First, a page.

“Jillian Wexler?” says one, a man in a sharp blue suit. Surrounding him are six soldiers in full combat fatigues, armed to the teeth. For a second, I’m not sure what I’m seeing is real.
“Ms. Wexler? My name is Corporal Dutton Bradley. I need you to come with me immediately.”
“Is this some kind of joke? What’s going on?” I ask, getting up.
Bradley scans the restaurant, aware he’s causing a scene. Both the staff and the patrons have stopped to watch. “It’s classified. We need to go now.”
Classified? That doesn’t make any sense. I’m not involved in anything secretive. “Why me?”
“I really can’t say any more here,” Bradley replies, gesturing at the crowd. “I have orders. If you don’t come willingly, we will escort you.”
“Hey, what the fuck is this?” Thad says, getting up too. “Are we on one of those prank shows?” he asks, pawing at Bradley’s uniform.
In response, two soldiers rush into motion, flanking Thad and training their rifles on him at point-blank range. Staring into the barrels, he backs away, raising his hands. “Sorry, sorry, sorry,” he mumbles. The tan of his khakis darkens, starting at his crotch and then moving down his leg. I’d laugh if I wasn’t also on the verge of freaking out.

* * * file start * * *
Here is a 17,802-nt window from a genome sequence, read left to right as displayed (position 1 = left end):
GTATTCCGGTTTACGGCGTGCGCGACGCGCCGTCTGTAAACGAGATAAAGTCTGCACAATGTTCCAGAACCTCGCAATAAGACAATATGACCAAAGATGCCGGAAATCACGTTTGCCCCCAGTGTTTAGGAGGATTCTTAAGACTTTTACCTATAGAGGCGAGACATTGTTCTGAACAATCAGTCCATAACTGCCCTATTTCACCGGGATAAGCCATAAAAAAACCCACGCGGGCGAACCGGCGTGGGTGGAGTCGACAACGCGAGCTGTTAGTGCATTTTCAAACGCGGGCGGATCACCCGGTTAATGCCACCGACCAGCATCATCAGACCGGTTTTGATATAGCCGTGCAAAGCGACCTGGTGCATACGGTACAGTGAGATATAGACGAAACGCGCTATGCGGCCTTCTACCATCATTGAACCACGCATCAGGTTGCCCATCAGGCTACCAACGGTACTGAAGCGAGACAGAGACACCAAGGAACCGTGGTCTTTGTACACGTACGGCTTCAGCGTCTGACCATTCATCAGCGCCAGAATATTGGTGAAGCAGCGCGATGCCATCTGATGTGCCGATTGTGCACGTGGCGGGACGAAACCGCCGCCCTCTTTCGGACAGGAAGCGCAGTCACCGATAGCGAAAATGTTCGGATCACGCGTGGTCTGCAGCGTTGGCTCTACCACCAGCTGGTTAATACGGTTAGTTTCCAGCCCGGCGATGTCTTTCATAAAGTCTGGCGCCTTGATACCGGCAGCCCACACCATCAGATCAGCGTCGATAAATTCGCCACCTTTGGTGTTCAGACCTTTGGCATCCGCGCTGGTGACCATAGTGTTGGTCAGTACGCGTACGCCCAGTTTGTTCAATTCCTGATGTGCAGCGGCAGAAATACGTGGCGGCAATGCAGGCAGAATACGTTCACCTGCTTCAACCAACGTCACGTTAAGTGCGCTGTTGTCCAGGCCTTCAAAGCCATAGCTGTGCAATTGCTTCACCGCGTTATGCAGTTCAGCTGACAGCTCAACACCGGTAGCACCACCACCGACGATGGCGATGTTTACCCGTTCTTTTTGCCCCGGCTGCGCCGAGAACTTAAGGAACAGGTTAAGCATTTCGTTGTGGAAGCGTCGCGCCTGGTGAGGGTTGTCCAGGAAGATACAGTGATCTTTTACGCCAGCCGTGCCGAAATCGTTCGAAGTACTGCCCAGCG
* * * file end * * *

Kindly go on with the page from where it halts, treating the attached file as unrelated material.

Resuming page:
“Alright,” I say, grabbing my purse. “I’m coming.”
Bradley takes the lead in guiding us all outside, with his soldiers surrounding me on all sides. When we exit, I see that the commotion isn’t limited to just inside: several police cars, lights on and flashing, and a limousine have formed a motorcade outside on the street. I follow Bradley into the limo, and as soon as we’re inside the car pulls away, screaming through downtown toward the freeway.
Bradley gets out his cell and dials a number. “We have her,” he says. “We’re on the move. Be there in a few hours.”